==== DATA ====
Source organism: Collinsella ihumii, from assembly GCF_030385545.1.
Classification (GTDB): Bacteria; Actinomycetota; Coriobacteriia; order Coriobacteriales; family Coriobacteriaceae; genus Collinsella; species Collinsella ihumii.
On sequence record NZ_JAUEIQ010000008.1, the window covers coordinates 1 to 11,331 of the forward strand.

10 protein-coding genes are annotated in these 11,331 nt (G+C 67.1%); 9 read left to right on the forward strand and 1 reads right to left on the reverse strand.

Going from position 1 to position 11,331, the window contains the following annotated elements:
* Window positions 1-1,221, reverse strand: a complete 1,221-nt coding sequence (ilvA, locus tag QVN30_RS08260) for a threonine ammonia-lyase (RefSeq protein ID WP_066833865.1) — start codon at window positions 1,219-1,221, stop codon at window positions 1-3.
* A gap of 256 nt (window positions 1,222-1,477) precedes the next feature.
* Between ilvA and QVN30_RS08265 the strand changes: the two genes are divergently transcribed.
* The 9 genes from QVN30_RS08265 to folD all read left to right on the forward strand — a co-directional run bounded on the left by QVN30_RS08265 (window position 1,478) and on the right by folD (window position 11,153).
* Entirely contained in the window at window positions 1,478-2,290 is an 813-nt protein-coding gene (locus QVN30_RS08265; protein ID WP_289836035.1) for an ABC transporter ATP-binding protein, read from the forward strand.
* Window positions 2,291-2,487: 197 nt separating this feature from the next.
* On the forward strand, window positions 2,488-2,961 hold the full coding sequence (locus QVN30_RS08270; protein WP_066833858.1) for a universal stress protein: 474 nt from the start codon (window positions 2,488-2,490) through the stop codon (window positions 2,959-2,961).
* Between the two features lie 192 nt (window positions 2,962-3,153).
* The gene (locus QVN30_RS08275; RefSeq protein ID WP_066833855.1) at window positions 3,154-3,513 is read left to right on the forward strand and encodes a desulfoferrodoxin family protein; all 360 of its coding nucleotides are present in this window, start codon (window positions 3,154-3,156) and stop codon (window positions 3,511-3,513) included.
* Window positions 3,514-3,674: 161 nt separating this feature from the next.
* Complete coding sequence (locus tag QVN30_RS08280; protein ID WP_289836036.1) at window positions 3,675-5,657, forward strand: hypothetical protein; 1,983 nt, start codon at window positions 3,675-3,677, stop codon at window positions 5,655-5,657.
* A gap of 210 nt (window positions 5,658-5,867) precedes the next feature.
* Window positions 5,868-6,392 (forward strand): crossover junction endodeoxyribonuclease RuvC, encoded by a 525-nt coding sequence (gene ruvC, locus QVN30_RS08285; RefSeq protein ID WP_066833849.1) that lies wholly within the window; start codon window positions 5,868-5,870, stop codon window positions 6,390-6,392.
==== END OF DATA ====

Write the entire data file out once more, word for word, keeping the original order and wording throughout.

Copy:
Source organism: Collinsella ihumii, from assembly GCF_030385545.1.
Classification (GTDB): Bacteria; Actinomycetota; Coriobacteriia; order Coriobacteriales; family Coriobacteriaceae; genus Collinsella; species Collinsella ihumii.
On sequence record NZ_JAUEIQ010000008.1, the window covers coordinates 1 to 11,331 of the forward strand.

10 protein-coding genes are annotated in these 11,331 nt (G+C 67.1%); 9 read left to right on the forward strand and 1 reads right to left on the reverse strand.

Going from position 1 to position 11,331, the window contains the following annotated elements:
* Window positions 1-1,221, reverse strand: a complete 1,221-nt coding sequence (ilvA, locus tag QVN30_RS08260) for a threonine ammonia-lyase (RefSeq protein ID WP_066833865.1) — start codon at window positions 1,219-1,221, stop codon at window positions 1-3.
* A gap of 256 nt (window positions 1,222-1,477) precedes the next feature.
* Between ilvA and QVN30_RS08265 the strand changes: the two genes are divergently transcribed.
* The 9 genes from QVN30_RS08265 to folD all read left to right on the forward strand — a co-directional run bounded on the left by QVN30_RS08265 (window position 1,478) and on the right by folD (window position 11,153).
* Entirely contained in the window at window positions 1,478-2,290 is an 813-nt protein-coding gene (locus QVN30_RS08265; protein ID WP_289836035.1) for an ABC transporter ATP-binding protein, read from the forward strand.
* Window positions 2,291-2,487: 197 nt separating this feature from the next.
* On the forward strand, window positions 2,488-2,961 hold the full coding sequence (locus QVN30_RS08270; protein WP_066833858.1) for a universal stress protein: 474 nt from the start codon (window positions 2,488-2,490) through the stop codon (window positions 2,959-2,961).
* Between the two features lie 192 nt (window positions 2,962-3,153).
* The gene (locus QVN30_RS08275; RefSeq protein ID WP_066833855.1) at window positions 3,154-3,513 is read left to right on the forward strand and encodes a desulfoferrodoxin family protein; all 360 of its coding nucleotides are present in this window, start codon (window positions 3,154-3,156) and stop codon (window positions 3,511-3,513) included.
* Window positions 3,514-3,674: 161 nt separating this feature from the next.
* Complete coding sequence (locus tag QVN30_RS08280; protein ID WP_289836036.1) at window positions 3,675-5,657, forward strand: hypothetical protein; 1,983 nt, start codon at window positions 3,675-3,677, stop codon at window positions 5,655-5,657.
* A gap of 210 nt (window positions 5,658-5,867) precedes the next feature.
* Window positions 5,868-6,392 (forward strand): crossover junction endodeoxyribonuclease RuvC, encoded by a 525-nt coding sequence (gene ruvC, locus QVN30_RS08285; RefSeq protein ID WP_066833849.1) that lies wholly within the window; start codon window positions 5,868-5,870, stop codon window positions 6,390-6,392.